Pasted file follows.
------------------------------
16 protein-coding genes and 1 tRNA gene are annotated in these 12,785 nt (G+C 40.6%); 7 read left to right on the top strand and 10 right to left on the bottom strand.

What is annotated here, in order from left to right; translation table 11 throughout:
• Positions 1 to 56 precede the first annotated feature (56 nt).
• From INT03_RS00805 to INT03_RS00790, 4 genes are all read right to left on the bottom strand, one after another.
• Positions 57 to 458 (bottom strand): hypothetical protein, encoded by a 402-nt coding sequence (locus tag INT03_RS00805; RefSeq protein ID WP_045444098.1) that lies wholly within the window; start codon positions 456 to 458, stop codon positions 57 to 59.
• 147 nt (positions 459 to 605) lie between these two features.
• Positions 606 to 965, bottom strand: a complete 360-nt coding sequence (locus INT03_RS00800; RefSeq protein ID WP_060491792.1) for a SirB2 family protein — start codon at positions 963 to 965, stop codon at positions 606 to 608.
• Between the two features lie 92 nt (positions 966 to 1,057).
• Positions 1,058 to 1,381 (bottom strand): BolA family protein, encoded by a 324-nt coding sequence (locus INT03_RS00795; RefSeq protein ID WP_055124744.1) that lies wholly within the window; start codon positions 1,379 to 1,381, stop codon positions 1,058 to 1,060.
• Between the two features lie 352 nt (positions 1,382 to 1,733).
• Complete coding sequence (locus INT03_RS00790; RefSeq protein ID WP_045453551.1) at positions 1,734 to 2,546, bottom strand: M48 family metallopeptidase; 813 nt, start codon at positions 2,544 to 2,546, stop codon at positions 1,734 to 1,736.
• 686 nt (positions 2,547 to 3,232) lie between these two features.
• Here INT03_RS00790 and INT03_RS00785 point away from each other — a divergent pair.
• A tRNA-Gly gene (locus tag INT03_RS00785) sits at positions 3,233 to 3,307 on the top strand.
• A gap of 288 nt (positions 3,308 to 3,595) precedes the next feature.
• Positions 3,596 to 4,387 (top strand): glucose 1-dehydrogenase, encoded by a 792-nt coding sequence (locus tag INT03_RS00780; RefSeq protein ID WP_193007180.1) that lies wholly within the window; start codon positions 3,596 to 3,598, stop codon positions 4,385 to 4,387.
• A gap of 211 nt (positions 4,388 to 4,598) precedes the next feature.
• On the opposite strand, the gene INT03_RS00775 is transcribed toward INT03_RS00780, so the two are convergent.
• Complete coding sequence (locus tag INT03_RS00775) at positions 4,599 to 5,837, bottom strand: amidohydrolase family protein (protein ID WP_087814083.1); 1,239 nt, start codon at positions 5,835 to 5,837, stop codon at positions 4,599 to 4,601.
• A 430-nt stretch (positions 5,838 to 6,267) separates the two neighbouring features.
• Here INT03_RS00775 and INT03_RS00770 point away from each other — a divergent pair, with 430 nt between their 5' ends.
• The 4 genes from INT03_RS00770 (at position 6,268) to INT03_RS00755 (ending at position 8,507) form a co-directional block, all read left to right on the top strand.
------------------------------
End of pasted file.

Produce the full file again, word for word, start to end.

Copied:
16 protein-coding genes and 1 tRNA gene are annotated in these 12,785 nt (G+C 40.6%); 7 read left to right on the top strand and 10 right to left on the bottom strand.

What is annotated here, in order from left to right; translation table 11 throughout:
• Positions 1 to 56 precede the first annotated feature (56 nt).
• From INT03_RS00805 to INT03_RS00790, 4 genes are all read right to left on the bottom strand, one after another.
• Positions 57 to 458 (bottom strand): hypothetical protein, encoded by a 402-nt coding sequence (locus tag INT03_RS00805; RefSeq protein ID WP_045444098.1) that lies wholly within the window; start codon positions 456 to 458, stop codon positions 57 to 59.
• 147 nt (positions 459 to 605) lie between these two features.
• Positions 606 to 965, bottom strand: a complete 360-nt coding sequence (locus INT03_RS00800; RefSeq protein ID WP_060491792.1) for a SirB2 family protein — start codon at positions 963 to 965, stop codon at positions 606 to 608.
• Between the two features lie 92 nt (positions 966 to 1,057).
• Positions 1,058 to 1,381 (bottom strand): BolA family protein, encoded by a 324-nt coding sequence (locus INT03_RS00795; RefSeq protein ID WP_055124744.1) that lies wholly within the window; start codon positions 1,379 to 1,381, stop codon positions 1,058 to 1,060.
• Between the two features lie 352 nt (positions 1,382 to 1,733).
• Complete coding sequence (locus INT03_RS00790; RefSeq protein ID WP_045453551.1) at positions 1,734 to 2,546, bottom strand: M48 family metallopeptidase; 813 nt, start codon at positions 2,544 to 2,546, stop codon at positions 1,734 to 1,736.
• 686 nt (positions 2,547 to 3,232) lie between these two features.
• Here INT03_RS00790 and INT03_RS00785 point away from each other — a divergent pair.
• A tRNA-Gly gene (locus tag INT03_RS00785) sits at positions 3,233 to 3,307 on the top strand.
• A gap of 288 nt (positions 3,308 to 3,595) precedes the next feature.
• Positions 3,596 to 4,387 (top strand): glucose 1-dehydrogenase, encoded by a 792-nt coding sequence (locus tag INT03_RS00780; RefSeq protein ID WP_193007180.1) that lies wholly within the window; start codon positions 3,596 to 3,598, stop codon positions 4,385 to 4,387.
• A gap of 211 nt (positions 4,388 to 4,598) precedes the next feature.
• On the opposite strand, the gene INT03_RS00775 is transcribed toward INT03_RS00780, so the two are convergent.
• Complete coding sequence (locus tag INT03_RS00775) at positions 4,599 to 5,837, bottom strand: amidohydrolase family protein (protein ID WP_087814083.1); 1,239 nt, start codon at positions 5,835 to 5,837, stop codon at positions 4,599 to 4,601.
• A 430-nt stretch (positions 5,838 to 6,267) separates the two neighbouring features.
• Here INT03_RS00775 and INT03_RS00770 point away from each other — a divergent pair, with 430 nt between their 5' ends.
• The 4 genes from INT03_RS00770 (at position 6,268) to INT03_RS00755 (ending at position 8,507) form a co-directional block, all read left to right on the top strand.